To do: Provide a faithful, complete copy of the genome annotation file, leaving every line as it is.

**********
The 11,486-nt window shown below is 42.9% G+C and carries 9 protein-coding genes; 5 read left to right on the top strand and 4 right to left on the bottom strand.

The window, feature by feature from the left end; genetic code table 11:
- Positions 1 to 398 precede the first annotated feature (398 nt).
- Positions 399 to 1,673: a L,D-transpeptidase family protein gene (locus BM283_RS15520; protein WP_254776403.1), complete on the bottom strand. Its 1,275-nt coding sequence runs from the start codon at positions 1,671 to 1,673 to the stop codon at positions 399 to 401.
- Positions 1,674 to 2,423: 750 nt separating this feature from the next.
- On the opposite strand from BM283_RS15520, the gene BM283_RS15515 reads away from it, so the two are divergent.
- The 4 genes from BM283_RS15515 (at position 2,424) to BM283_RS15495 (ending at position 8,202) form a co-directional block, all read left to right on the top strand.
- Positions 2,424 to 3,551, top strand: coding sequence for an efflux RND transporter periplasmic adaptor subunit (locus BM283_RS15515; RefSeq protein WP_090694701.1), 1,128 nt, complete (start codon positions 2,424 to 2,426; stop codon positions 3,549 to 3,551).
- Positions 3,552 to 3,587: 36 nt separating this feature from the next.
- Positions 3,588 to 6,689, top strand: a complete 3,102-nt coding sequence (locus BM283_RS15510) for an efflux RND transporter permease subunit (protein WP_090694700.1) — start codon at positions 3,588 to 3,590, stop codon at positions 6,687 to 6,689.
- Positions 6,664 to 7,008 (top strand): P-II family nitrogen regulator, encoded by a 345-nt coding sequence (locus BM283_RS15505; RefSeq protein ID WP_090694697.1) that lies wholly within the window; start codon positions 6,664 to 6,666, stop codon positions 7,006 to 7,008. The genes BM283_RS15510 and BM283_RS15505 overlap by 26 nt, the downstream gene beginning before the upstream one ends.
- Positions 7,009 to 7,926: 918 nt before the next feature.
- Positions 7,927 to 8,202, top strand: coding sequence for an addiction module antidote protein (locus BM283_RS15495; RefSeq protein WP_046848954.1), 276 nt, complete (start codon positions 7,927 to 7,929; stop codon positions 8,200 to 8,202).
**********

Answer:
The 11,486-nt window shown below is 42.9% G+C and carries 9 protein-coding genes; 5 read left to right on the top strand and 4 right to left on the bottom strand.

The window, feature by feature from the left end; genetic code table 11:
- Positions 1 to 398 precede the first annotated feature (398 nt).
- Positions 399 to 1,673: a L,D-transpeptidase family protein gene (locus BM283_RS15520; protein WP_254776403.1), complete on the bottom strand. Its 1,275-nt coding sequence runs from the start codon at positions 1,671 to 1,673 to the stop codon at positions 399 to 401.
- Positions 1,674 to 2,423: 750 nt separating this feature from the next.
- On the opposite strand from BM283_RS15520, the gene BM283_RS15515 reads away from it, so the two are divergent.
- The 4 genes from BM283_RS15515 (at position 2,424) to BM283_RS15495 (ending at position 8,202) form a co-directional block, all read left to right on the top strand.
- Positions 2,424 to 3,551, top strand: coding sequence for an efflux RND transporter periplasmic adaptor subunit (locus BM283_RS15515; RefSeq protein WP_090694701.1), 1,128 nt, complete (start codon positions 2,424 to 2,426; stop codon positions 3,549 to 3,551).
- Positions 3,552 to 3,587: 36 nt separating this feature from the next.
- Positions 3,588 to 6,689, top strand: a complete 3,102-nt coding sequence (locus BM283_RS15510) for an efflux RND transporter permease subunit (protein WP_090694700.1) — start codon at positions 3,588 to 3,590, stop codon at positions 6,687 to 6,689.
- Positions 6,664 to 7,008 (top strand): P-II family nitrogen regulator, encoded by a 345-nt coding sequence (locus BM283_RS15505; RefSeq protein ID WP_090694697.1) that lies wholly within the window; start codon positions 6,664 to 6,666, stop codon positions 7,006 to 7,008. The genes BM283_RS15510 and BM283_RS15505 overlap by 26 nt, the downstream gene beginning before the upstream one ends.
- Positions 7,009 to 7,926: 918 nt before the next feature.
- Positions 7,927 to 8,202, top strand: coding sequence for an addiction module antidote protein (locus BM283_RS15495; RefSeq protein WP_046848954.1), 276 nt, complete (start codon positions 7,927 to 7,929; stop codon positions 8,200 to 8,202).